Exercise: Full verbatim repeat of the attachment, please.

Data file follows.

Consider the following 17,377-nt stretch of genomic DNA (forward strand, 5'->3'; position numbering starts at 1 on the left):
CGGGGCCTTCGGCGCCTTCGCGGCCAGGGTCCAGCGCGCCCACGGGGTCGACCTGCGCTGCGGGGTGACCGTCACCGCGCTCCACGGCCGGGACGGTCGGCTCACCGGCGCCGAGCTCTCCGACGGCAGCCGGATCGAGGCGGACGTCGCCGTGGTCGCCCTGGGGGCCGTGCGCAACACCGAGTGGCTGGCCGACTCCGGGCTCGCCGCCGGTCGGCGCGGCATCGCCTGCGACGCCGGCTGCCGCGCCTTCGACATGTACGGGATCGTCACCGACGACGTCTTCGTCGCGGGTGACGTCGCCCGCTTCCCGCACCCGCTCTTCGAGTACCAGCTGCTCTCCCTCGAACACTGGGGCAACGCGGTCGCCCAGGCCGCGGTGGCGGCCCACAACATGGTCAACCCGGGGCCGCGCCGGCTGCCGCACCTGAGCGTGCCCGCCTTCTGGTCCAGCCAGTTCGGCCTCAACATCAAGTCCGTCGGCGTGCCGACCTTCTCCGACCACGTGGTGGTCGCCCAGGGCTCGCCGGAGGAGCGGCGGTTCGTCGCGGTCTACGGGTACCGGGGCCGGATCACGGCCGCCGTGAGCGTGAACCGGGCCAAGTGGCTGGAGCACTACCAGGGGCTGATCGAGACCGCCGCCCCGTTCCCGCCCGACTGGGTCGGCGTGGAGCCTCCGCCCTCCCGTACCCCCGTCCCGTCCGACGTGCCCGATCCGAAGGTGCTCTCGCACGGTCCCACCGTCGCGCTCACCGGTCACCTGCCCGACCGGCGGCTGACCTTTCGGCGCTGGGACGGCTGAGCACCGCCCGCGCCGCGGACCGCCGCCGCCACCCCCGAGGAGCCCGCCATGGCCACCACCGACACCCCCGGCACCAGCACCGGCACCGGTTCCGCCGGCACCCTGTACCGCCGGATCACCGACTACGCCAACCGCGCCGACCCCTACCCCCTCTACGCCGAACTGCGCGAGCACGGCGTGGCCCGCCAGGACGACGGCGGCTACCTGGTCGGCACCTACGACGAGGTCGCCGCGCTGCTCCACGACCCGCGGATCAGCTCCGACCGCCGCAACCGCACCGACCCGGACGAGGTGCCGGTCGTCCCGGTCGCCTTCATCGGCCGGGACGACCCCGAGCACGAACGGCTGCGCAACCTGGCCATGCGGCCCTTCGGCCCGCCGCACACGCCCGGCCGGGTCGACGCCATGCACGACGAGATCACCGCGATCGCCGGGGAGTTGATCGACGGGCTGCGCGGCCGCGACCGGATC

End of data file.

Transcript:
Consider the following 17,377-nt stretch of genomic DNA (forward strand, 5'->3'; position numbering starts at 1 on the left):
CGGGGCCTTCGGCGCCTTCGCGGCCAGGGTCCAGCGCGCCCACGGGGTCGACCTGCGCTGCGGGGTGACCGTCACCGCGCTCCACGGCCGGGACGGTCGGCTCACCGGCGCCGAGCTCTCCGACGGCAGCCGGATCGAGGCGGACGTCGCCGTGGTCGCCCTGGGGGCCGTGCGCAACACCGAGTGGCTGGCCGACTCCGGGCTCGCCGCCGGTCGGCGCGGCATCGCCTGCGACGCCGGCTGCCGCGCCTTCGACATGTACGGGATCGTCACCGACGACGTCTTCGTCGCGGGTGACGTCGCCCGCTTCCCGCACCCGCTCTTCGAGTACCAGCTGCTCTCCCTCGAACACTGGGGCAACGCGGTCGCCCAGGCCGCGGTGGCGGCCCACAACATGGTCAACCCGGGGCCGCGCCGGCTGCCGCACCTGAGCGTGCCCGCCTTCTGGTCCAGCCAGTTCGGCCTCAACATCAAGTCCGTCGGCGTGCCGACCTTCTCCGACCACGTGGTGGTCGCCCAGGGCTCGCCGGAGGAGCGGCGGTTCGTCGCGGTCTACGGGTACCGGGGCCGGATCACGGCCGCCGTGAGCGTGAACCGGGCCAAGTGGCTGGAGCACTACCAGGGGCTGATCGAGACCGCCGCCCCGTTCCCGCCCGACTGGGTCGGCGTGGAGCCTCCGCCCTCCCGTACCCCCGTCCCGTCCGACGTGCCCGATCCGAAGGTGCTCTCGCACGGTCCCACCGTCGCGCTCACCGGTCACCTGCCCGACCGGCGGCTGACCTTTCGGCGCTGGGACGGCTGAGCACCGCCCGCGCCGCGGACCGCCGCCGCCACCCCCGAGGAGCCCGCCATGGCCACCACCGACACCCCCGGCACCAGCACCGGCACCGGTTCCGCCGGCACCCTGTACCGCCGGATCACCGACTACGCCAACCGCGCCGACCCCTACCCCCTCTACGCCGAACTGCGCGAGCACGGCGTGGCCCGCCAGGACGACGGCGGCTACCTGGTCGGCACCTACGACGAGGTCGCCGCGCTGCTCCACGACCCGCGGATCAGCTCCGACCGCCGCAACCGCACCGACCCGGACGAGGTGCCGGTCGTCCCGGTCGCCTTCATCGGCCGGGACGACCCCGAGCACGAACGGCTGCGCAACCTGGCCATGCGGCCCTTCGGCCCGCCGCACACGCCCGGCCGGGTCGACGCCATGCACGACGAGATCACCGCGATCGCCGGGGAGTTGATCGACGGGCTGCGCGGCCGCGACCGGATC